Paid rest days and bedtime stories: How Twitter is keeping its culture alive as employees work from home

Dara Nasr managing director twitter uk

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On March 11, Twitter suspended all non-critical business travel and events to minimize the spread of the coronavirus.

Two months later on May 12, CEO Jack Dorsey announced that employees could work from home indefinitely, even after COVID-19 lockdowns end.  

Twitter isn’t totally new to remote work, after Dorsey first approved the practice in 2018. But full, permanent remote working is still a shift for a company whose office culture, like that of other major tech companies, is a big draw for top-tier talent. It’s hard to replicate free breakfast and lunch with colleagues at home.

In an interview with Business Insider, Twitter’s UK managing director shared how the company focused on staff wellbeing to keep Twitter’s office culture alive remotely.

“Change was necessary here because we had to work from home … the way we adapted to it is we moved quickly and we tried to learn as things progressed,” he said. “We’re very conscious of the mental health of our staff.” 

Twitter has been running surveys every few months to understand employees’ wellbeing, their level of productivity, and get feedback on policies, and provided support. It’s also provided working-from-home benefits including reimbursing employee’s home office set-up expenses.

“We’ve tried to do is listen to our staff … because we [managers] don’t have all the answers,” Nasr said. 

Keeping a people-focused culture was key to Twitter’s strategy, he added. The company says that what employees say they love most about Twitter is their colleagues, and the firm made efforts to foster that in a new environment.

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Employees stayed connected through virtual team meetings and Slack channels, both for work and for hobbies like football, as well as virtual events such as workouts, meditation, and ergonomic classes.

Nasr said the company organized virtual movie nights, brewing classes with Equator coffee, cooking classes, and French lessons.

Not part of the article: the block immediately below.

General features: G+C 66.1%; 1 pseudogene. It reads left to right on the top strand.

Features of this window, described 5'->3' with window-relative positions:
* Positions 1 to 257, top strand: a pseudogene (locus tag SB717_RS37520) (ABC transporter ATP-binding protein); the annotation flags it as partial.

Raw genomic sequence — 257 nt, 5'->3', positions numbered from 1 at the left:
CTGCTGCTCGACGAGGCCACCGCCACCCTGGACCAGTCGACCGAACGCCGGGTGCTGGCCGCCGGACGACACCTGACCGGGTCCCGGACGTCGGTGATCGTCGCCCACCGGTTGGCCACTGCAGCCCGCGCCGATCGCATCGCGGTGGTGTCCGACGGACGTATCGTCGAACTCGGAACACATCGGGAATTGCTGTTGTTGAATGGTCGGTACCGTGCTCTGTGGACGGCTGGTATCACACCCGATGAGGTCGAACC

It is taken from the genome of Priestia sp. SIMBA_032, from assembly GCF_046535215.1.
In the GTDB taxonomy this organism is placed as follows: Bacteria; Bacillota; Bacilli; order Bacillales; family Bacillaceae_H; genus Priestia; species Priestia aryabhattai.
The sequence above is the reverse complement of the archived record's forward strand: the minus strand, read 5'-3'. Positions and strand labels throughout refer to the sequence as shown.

One of the groups of people that was most affected were parents of young kids, Nasr said. “I’m very lucky, my kids 12 and 10 … they can just get on with stuff, whereas if you got a child that’s five or younger, you can’t just let them get on a computer and be taught maths, it’s not as easy as that.”

Permanent accommodations for parents had to be made too. Twitter cut internal meetings to no longer than 30 minutes and any staffers, especially parents, who feel stressed don’t have to attend. Twitter also stopped people from having back-to-back meetings, noticing staff would get more work done.

Managers began coaching team members to take breaks during workdays, and Twitter also introduced one company-wide paid rest day per month alongside normal paid leave “to allow people to have the time to decompress,” Nasr said.

The company also engaged with parents through parent listening sessions, where HR staff would listen to parents’ concerns. It also offered sessions with psychologists, and a virtual “Camp Twitter” offering activities for both parents and children, and group bedtime storytelling events.

“I had to do that once, and I found it very surreal because you’re just literally reading [a story] a screen, …read more

Source:: Businessinsider – Tech

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